LONDON: UK state-funded broadcaster, the BBC, has been dealt a financial blow by government ministers who have reportedly ignored the broadcaster's pleas and agreed a below-inflation rise in the annual licence fee - paid by every television set-owning household in the country.

The plans, expected to be officially announced early 2007, will see the fee rise 3% next year and the year after, and 2% for the following three years.

BBC executives had asked for a hike of 2.3% above inflation, which would have increased the current £131.50 ($258; €195) fee to £180 by 2014.

Those demands were toned down subsequently, but director general Mark Thompson warned that a below-inflation rise would imperil the digital switchover subsidy and the corporation's partial shift out of London to Manchester.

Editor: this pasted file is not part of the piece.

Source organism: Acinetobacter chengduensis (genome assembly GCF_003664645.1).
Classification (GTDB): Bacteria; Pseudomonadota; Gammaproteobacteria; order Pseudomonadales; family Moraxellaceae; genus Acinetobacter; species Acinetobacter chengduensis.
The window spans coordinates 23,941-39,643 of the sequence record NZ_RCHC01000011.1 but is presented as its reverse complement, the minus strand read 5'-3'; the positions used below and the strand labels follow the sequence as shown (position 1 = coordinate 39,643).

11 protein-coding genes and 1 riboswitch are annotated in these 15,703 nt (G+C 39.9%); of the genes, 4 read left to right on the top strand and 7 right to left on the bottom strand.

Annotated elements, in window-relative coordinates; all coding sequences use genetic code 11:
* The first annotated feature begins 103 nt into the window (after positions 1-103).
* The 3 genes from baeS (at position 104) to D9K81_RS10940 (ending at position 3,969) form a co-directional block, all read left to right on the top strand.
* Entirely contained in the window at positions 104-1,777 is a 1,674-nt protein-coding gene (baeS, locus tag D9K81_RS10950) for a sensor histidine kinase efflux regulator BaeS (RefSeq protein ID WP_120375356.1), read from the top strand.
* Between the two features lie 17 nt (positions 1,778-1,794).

The final deal was hammered out by culture secretary Tessa Jowell, apparently rooting for the corporation, and chancellor Gordon Brown, who is preparing for a tough public spending round and his ascension to the Prime Minster's throne next summer.

He is also concerned that substantial licence fee rises in the run-up to a General Election - his first as leader - would be unpopular with voters.

The BBC is putting on a brave face. A spokesman said: "Discussions about the licence fee settlement are continuing and we await a decision."

Data sourced from; additional content by WARC staff